i-1
Norm: For a single vector a = (al, az, ..., a,), the 'norm' of a can be defined
as llall = aIZ+ a, 2 + ... + a, 2
Quadratic Forms: The expression allx12 + 2a12x,x2+ a , , ~ , ~where a11, a12
and a22 are given constants and xl and xz are real variables, being
homogeneous of degree 2 in xl and x2, is called quadratic forms.
Sub Space: w is said to be a subspace of V if
a) w is a subset of V and,
b) w is a vector space in its own right, i.e., it satisfies all the axioms specified
above for a vector space.
Vector Space: Define a set V such that it contains, as its elements, all n -
component vectors that can be generated from the field of real numbers, i.e.,
v={(x,x ......., x,) lxi E R ; i = 1, 2...., n] . Now if V satisfies the following
properties
i) x , y , z , E V , t h e n x + y E V
such that x + y = y + x and,
x + (y + z) = (x + Y) + z.
V contains a vector 0 such that x + 0 = x
ii) For any h, 8 , 6 E R,
it must be true that h. x E v
L(6.x) = (h.6).x, L(6.x) = 6 (h.x)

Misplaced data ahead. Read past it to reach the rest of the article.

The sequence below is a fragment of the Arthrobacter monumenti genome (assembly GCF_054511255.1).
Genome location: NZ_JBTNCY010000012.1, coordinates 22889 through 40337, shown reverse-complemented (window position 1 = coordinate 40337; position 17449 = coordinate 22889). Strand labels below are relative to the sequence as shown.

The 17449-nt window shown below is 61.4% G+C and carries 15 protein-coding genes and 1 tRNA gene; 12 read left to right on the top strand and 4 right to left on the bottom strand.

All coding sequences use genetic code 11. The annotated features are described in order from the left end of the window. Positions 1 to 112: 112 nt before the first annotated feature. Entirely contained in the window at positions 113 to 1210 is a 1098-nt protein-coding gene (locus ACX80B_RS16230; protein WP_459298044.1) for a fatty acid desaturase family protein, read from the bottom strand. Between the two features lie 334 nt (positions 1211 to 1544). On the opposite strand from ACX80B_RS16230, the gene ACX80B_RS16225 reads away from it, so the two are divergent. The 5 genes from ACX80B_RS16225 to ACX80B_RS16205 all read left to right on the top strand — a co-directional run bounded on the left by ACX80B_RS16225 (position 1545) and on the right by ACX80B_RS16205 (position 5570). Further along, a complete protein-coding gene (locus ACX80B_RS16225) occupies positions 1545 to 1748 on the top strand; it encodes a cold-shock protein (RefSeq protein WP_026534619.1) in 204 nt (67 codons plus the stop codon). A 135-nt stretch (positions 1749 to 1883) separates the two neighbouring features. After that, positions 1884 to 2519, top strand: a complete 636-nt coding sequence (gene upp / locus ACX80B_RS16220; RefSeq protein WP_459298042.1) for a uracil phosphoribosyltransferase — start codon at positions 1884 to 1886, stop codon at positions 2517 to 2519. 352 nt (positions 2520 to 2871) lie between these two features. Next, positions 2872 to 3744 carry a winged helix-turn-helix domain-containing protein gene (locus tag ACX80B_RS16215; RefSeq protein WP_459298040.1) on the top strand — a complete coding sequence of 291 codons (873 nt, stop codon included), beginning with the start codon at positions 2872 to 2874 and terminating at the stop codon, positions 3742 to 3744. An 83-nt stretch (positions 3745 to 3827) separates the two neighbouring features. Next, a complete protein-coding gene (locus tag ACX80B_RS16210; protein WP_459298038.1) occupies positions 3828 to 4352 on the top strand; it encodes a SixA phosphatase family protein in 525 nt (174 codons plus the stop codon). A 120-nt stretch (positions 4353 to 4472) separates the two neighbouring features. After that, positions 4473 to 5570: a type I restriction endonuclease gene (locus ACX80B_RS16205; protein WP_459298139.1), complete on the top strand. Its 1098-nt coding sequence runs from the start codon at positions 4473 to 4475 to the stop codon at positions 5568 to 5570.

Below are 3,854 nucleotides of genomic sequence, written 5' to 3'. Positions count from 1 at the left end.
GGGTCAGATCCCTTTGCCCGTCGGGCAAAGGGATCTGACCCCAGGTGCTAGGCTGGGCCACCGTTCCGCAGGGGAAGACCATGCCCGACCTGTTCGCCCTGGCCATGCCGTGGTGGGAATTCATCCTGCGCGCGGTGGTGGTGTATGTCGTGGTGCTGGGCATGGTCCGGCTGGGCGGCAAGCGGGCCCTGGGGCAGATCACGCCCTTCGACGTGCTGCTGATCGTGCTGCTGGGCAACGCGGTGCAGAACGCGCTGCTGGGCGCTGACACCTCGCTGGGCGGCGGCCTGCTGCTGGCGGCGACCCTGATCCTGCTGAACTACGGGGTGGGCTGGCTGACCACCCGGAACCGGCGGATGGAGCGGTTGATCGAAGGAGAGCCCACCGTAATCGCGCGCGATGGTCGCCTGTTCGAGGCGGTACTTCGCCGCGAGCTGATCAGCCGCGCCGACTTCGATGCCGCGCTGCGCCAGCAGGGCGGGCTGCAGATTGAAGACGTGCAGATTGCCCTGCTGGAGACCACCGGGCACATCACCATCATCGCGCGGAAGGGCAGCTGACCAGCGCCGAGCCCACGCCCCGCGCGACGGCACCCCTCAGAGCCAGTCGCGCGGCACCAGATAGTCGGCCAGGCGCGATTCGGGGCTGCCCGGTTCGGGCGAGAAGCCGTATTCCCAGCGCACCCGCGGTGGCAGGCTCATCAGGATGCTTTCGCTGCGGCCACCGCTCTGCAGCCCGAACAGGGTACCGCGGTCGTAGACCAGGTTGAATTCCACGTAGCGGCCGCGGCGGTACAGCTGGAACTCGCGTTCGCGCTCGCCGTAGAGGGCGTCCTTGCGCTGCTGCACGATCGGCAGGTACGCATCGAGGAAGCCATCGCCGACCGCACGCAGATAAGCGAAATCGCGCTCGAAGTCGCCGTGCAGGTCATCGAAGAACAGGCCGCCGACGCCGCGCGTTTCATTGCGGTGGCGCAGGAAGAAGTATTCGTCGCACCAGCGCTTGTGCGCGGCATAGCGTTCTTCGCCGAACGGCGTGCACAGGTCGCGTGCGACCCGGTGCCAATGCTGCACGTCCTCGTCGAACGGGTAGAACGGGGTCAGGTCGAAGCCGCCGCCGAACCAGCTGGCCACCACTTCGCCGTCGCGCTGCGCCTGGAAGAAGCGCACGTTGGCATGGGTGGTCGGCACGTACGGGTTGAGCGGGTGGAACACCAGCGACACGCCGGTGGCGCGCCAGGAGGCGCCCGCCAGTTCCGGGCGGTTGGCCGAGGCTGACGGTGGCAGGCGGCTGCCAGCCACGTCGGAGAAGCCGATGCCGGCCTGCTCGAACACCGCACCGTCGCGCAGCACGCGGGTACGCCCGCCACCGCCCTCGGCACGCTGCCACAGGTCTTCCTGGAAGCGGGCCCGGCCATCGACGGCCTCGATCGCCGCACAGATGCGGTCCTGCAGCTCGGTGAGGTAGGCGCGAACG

Such that
and 1.x = x
h(8 + 6) x = (h.8 + 1.6) x
iii)
and h(x + y) = h.x + h.y
Then the set V is said to be a vector space or a linear space over the field R .
Vector: An ordered set expressed in a particular form like (a, b) with a, b as
its elements is called a 'vector'.
9.16 SOME USEFUL BOOKS
Chiang Alpha ~.(1984):Fundamental Methods of Mathematical Economics,
Third edition, McGraw-Hill Book Company.
Chakravorty, J.G & P.R. Ghosh (1996), Higher Algebra including Modern
Algebra, Twelfth Edition, U.N. Dhur & Sons Pvt. Ltd. Calcutta.
Hadley, G. (2000), Linear Algebra, Narosa Publishing House, New Delhi,
2000.
Mukherji, B. & V. Pandit (1982), Mathematical Methods for Economic
Analysis, Allied Publishers Pvt. Ltd., New Delhi.
9.17 'ANSWER OR HINTS TO CHECK YOUR
PROGRESS
Check Your Progress 1
1) al+2a2+3a3=(5 3 7 9)
2) 2x2+5x3-x,=(3-11 -3)
Linear Algebra and Economics Check Your Progress 2
App'ation 1) DO yourself
2) Answer: (i) 9; (ii) 8.
3) Answer: (i) 43; (ii) -47.
Check Your FVogress 3
1) See the text and answer
2) [Hint: a'x = 2axl - ax2 + 3ax3 + ax4 then find
a
ax
find -(b8x) . [Answer: [-:Il
a
find -(x'Ay)
a
and - ( X ' A ~ ) .
ax ay